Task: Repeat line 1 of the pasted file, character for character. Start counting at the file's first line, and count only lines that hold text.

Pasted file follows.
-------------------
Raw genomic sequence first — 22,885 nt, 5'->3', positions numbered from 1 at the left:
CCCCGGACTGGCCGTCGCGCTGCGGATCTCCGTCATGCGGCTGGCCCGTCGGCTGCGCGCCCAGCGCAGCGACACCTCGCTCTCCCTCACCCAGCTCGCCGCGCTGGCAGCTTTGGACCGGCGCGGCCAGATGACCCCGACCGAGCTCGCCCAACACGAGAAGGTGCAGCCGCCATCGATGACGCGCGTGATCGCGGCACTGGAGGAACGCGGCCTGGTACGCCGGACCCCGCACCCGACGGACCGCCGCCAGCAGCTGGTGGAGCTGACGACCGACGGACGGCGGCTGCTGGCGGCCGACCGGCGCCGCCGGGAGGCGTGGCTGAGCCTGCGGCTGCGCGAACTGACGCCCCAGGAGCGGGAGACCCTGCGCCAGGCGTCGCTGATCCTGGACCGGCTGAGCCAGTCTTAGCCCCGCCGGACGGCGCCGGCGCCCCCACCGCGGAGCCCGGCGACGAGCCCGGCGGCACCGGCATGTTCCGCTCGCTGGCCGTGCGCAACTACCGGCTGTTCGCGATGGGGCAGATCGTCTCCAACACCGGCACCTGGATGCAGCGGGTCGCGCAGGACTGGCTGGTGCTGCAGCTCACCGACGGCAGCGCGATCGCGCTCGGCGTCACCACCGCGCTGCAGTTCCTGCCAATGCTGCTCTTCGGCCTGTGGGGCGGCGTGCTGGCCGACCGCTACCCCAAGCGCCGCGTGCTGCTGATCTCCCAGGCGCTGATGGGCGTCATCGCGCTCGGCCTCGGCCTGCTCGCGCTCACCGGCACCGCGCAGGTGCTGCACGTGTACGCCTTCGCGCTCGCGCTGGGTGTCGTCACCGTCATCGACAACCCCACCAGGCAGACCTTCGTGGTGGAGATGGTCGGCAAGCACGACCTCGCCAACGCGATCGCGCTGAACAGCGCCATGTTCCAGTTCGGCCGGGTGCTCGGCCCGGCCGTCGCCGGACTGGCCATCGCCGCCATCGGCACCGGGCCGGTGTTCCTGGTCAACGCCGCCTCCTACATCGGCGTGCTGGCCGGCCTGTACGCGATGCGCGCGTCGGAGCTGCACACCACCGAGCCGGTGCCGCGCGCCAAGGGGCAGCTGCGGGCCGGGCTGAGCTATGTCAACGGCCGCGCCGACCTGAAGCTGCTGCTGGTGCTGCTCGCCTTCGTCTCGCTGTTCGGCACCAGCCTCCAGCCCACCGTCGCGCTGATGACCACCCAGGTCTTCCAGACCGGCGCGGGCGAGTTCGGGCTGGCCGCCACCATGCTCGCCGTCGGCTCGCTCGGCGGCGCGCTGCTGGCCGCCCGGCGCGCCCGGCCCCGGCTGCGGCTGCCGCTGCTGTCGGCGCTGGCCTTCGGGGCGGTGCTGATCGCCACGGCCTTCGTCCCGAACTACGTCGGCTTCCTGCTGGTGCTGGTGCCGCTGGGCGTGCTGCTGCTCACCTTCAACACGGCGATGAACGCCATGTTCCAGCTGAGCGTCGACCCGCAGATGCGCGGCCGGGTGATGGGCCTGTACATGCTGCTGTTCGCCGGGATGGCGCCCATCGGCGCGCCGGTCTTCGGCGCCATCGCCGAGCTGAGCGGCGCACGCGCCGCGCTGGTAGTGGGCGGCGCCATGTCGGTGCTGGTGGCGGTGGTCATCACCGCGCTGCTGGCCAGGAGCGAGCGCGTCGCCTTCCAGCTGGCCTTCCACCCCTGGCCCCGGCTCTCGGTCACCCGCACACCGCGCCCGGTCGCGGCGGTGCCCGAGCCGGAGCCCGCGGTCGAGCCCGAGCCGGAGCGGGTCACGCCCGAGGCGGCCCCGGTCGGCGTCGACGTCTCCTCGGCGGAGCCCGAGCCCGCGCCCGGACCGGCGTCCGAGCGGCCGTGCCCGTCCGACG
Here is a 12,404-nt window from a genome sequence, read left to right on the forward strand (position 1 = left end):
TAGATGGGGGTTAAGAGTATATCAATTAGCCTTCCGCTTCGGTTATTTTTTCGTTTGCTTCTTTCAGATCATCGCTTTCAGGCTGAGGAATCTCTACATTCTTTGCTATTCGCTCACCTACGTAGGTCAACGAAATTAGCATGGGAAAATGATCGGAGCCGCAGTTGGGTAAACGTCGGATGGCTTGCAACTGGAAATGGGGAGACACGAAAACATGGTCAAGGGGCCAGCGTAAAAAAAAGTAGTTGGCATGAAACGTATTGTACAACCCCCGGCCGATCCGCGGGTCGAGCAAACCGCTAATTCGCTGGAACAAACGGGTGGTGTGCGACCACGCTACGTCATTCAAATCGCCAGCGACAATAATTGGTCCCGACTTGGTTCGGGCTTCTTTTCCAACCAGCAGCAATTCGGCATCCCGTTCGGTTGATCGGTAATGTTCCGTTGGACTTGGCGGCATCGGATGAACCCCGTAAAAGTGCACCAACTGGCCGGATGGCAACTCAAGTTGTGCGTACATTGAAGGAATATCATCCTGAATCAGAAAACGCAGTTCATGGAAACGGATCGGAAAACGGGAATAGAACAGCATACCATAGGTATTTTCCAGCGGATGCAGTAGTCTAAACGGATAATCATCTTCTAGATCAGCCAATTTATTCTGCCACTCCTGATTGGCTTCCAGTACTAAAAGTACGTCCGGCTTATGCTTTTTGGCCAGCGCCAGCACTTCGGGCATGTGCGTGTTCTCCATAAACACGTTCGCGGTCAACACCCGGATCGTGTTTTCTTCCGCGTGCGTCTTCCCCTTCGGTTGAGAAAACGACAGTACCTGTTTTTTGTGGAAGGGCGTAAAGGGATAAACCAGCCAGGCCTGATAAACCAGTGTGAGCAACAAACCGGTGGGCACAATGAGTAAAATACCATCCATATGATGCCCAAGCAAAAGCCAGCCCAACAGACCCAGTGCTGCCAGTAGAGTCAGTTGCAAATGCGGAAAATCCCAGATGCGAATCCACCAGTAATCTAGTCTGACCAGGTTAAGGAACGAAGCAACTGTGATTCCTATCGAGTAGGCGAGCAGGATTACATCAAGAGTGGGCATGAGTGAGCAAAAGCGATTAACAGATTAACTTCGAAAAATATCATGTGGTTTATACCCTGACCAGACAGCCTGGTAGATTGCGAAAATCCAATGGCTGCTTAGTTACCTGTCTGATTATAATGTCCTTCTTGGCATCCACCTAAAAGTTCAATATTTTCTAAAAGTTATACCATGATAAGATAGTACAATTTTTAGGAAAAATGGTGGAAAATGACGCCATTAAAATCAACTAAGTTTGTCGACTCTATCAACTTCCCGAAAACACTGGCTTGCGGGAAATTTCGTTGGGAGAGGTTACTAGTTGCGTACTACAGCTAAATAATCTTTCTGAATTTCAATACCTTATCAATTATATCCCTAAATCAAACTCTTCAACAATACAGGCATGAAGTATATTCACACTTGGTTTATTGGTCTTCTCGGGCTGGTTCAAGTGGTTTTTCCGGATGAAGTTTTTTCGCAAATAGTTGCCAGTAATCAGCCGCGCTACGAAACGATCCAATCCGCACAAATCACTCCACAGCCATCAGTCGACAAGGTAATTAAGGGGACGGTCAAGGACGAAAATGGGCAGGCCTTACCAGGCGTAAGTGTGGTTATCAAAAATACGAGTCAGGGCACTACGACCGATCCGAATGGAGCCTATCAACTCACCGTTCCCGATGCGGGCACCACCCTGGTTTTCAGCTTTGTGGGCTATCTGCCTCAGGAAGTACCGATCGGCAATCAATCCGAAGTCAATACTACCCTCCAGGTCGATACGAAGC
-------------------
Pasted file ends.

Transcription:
Raw genomic sequence first — 22,885 nt, 5'->3', positions numbered from 1 at the left: